On the third and final morning of the challenge, my legs felt not too bad (much better than the previous morning). The weather was looking a bit cloudy and precarious though, and drizzly rain was on its way. After a hurried health check (my blood pressure went from 90/60 to 110/90 in one day – should I have been worried??) I checked-in for the start of the race, went and drank another pre-race coffee, and then began warming up/stretching, comparing pains etc with everyone else.
My legs were feeling ok, just quite stiff and tired, but my right knee still felt strange. After the fun Heyrobics warm-up, we set off, to cheers of ‘ya jo!’ and ‘fighting!’ and again had some local students joining us for their own race for the first 10 or so kilometres.
I set off at a faster pace than the day before, and due to feeling on fire and that my legs were pretty much fine, I sped off (so to speak) with Rob, one of the guys from the previous days’ running teams who was always faster and stronger than me ultimately. We were chatting about how we’d be fine if we just kept this same pace, and we might even get a sub-2 time. I was stoked about that: was thinking ‘all I have to do, is keep this pace and keep chatting and I’ll be done before I know it’. However, not long after declaring that this was a good pace and that I felt fine, my legs objected and at the 5km mark or thereabouts my pace noticeably started to slow and my right knee was particularly painful. So, Rob powered on and I lagged behind, starting to get passed by everyone we’d passed a couple of k’s back. My knee was getting quite painful and I was doing a mix of shuffling and occasionally trying to stretch out my legs or run in a different style to take the pressure off the knee. (It felt like something mechanical or twisting around the outside of the knee, and was especially painful with any kind of downhill, no matter how gentle.)
More friends passed me by, one telling me really encouraging things such as, ‘you’re a rock-star, you got this!’ and ‘you wrote a novel, you can DO this!’, and my particular favourite, and the one that I think that helped amazingly later on: ‘I believe in you!’ Then my running buddy from the day before appeared, looking strong and fresh and pumped. We chatted for a few seconds and I whinged a bit about my painful knee. Bless him, such a gentleman and good friend he asked if I needed conversation to get me through this final race (even though he would have been fine to surge on ahead at a much faster pace), I misheard and thought he said medication, to which I perked up and said ‘what have you got?’. Turns out, he did have some painkiller on him, and he gave me his last paracetamol tablet, before I told him to go on ahead and have a great race and I’d catch him at the finish. It was his last tablet so I hoped he wouldn’t need it himself (lucky he didn’t). A couple of k’s later there was a drink station so I was able to take the tablet, and wow, let me tell you – that shit really works! I was amazed! The power of drugs hey. I took the tablet at the 7.5km mark and by about 10k’s in the pain was a distant memory and my legs were (almost) back to normal. I picked my pace back up and got on with the race, still being careful with any downhill slopes though. Again, Angel living up to his name – he really saved me again, as without that painkiller I doubt I would have finished or maybe wouldn’t have finished in time.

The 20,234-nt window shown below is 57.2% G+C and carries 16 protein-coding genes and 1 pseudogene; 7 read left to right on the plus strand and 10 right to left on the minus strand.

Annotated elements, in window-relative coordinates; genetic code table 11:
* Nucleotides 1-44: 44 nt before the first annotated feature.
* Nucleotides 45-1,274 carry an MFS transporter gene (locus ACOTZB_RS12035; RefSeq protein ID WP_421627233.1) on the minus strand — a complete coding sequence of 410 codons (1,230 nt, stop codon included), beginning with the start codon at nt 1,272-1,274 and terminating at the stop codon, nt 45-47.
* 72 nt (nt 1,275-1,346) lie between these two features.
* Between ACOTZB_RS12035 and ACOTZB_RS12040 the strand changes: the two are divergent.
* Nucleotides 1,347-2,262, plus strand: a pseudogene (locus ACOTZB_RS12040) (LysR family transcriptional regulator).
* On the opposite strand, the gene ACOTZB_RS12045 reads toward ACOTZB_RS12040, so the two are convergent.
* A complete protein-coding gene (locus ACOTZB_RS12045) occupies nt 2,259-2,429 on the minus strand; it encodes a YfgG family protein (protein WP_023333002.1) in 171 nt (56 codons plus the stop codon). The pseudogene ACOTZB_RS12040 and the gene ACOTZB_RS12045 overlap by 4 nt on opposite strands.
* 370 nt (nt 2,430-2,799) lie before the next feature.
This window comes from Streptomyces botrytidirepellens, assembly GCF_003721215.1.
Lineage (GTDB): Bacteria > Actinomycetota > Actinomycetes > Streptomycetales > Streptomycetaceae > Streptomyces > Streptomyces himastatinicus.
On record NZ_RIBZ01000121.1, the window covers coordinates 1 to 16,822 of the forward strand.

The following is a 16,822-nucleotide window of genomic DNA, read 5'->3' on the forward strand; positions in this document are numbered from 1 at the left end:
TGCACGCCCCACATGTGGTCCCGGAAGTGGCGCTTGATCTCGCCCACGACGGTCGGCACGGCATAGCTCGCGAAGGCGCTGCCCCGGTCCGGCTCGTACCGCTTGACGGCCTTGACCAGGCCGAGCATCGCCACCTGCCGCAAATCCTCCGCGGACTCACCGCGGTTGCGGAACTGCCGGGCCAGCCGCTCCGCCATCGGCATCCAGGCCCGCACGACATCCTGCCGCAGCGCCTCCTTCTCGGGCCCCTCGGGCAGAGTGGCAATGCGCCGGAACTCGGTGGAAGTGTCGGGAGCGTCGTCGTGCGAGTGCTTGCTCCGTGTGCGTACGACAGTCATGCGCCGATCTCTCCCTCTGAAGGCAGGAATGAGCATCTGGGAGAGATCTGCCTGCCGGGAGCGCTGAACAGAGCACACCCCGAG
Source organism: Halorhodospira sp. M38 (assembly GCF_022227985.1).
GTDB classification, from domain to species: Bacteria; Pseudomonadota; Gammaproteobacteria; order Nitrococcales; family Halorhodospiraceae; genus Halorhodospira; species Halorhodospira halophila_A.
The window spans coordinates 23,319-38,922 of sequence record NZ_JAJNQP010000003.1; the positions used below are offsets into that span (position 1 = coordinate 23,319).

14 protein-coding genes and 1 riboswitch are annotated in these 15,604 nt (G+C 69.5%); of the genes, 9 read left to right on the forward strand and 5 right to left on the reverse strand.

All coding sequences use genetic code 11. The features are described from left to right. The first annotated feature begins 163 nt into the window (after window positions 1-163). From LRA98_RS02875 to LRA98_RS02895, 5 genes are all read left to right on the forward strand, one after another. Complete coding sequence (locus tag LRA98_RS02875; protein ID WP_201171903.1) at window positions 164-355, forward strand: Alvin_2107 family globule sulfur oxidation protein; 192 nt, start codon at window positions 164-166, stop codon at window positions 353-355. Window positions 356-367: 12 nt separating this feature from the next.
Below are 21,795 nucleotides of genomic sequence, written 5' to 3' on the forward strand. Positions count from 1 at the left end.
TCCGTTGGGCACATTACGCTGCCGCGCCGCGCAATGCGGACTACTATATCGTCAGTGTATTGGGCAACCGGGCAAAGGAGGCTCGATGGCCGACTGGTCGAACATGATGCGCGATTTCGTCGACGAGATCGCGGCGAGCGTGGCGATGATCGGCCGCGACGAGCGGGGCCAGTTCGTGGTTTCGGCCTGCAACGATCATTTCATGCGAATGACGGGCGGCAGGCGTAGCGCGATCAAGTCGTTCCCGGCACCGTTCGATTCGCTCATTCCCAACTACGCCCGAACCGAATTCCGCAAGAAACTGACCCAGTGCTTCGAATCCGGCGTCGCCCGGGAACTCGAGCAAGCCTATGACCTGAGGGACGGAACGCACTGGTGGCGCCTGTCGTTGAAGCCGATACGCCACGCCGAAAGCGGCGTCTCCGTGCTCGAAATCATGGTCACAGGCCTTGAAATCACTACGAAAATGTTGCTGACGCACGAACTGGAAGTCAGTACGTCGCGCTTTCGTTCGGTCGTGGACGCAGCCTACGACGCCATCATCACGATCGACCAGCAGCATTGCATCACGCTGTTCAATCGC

The course for Day 3 was stunning! Absolutely-fricken-gorgeous!! I didn’t take my camera due to the bad weather, so stay tuned for maybe some other photos I can find of this place, but trust me – it was beautiful! Really peaceful and the road seemed to cut right through the mountain and alongside a beautiful stream with lush trees everywhere. For the last 7 or 8 k’s or so, I had a new running buddy, a man from Henan but I didn’t catch his name. We didn’t talk too much, whether that was due to our being focused on getting this race done and keeping our pace going, or whether it was due to my lack of Chinese language skills, who knows. But it was nice running side by side for the last portion of this 3-day race. When the 20km marker came into view, I squealed and yelled ‘er shi!’ (20!) and we both noticeably picked up our pace. The last few hundred metres takes you through the centre of the village/town and I felt like we were flying! Amazing what painkiller can do hey – this was probably my usual pace for finishing a race, and before I knew it we were over the finish line and were presented with TWO medals – one in a fancy box and one placed around our necks. I had done it!!!! Completed the 100km+ 3-day challenge!!! I couldn’t have been happier! My time for the 22km leg was 2:06 or 2:07 (I really should pay more attention when crossing the finish line hey!)so well under the 3 hour cut-off time and after congratulating and hugging my running buddy who finished with me, I went to find the bus to get back to the hotel.
Here’s the one and only shot I have of this day’s race (hopefully there’ll be more to follow), this is me and my running buddy from Henan, and a couple of others, including an amazing runner and writer from New York (she flew past me on Day 2 and managed an amazing sprint finish! It was her encouraging statements of ‘I believe in you’ that really helped me on the last day too, so thank you so much Orianne!)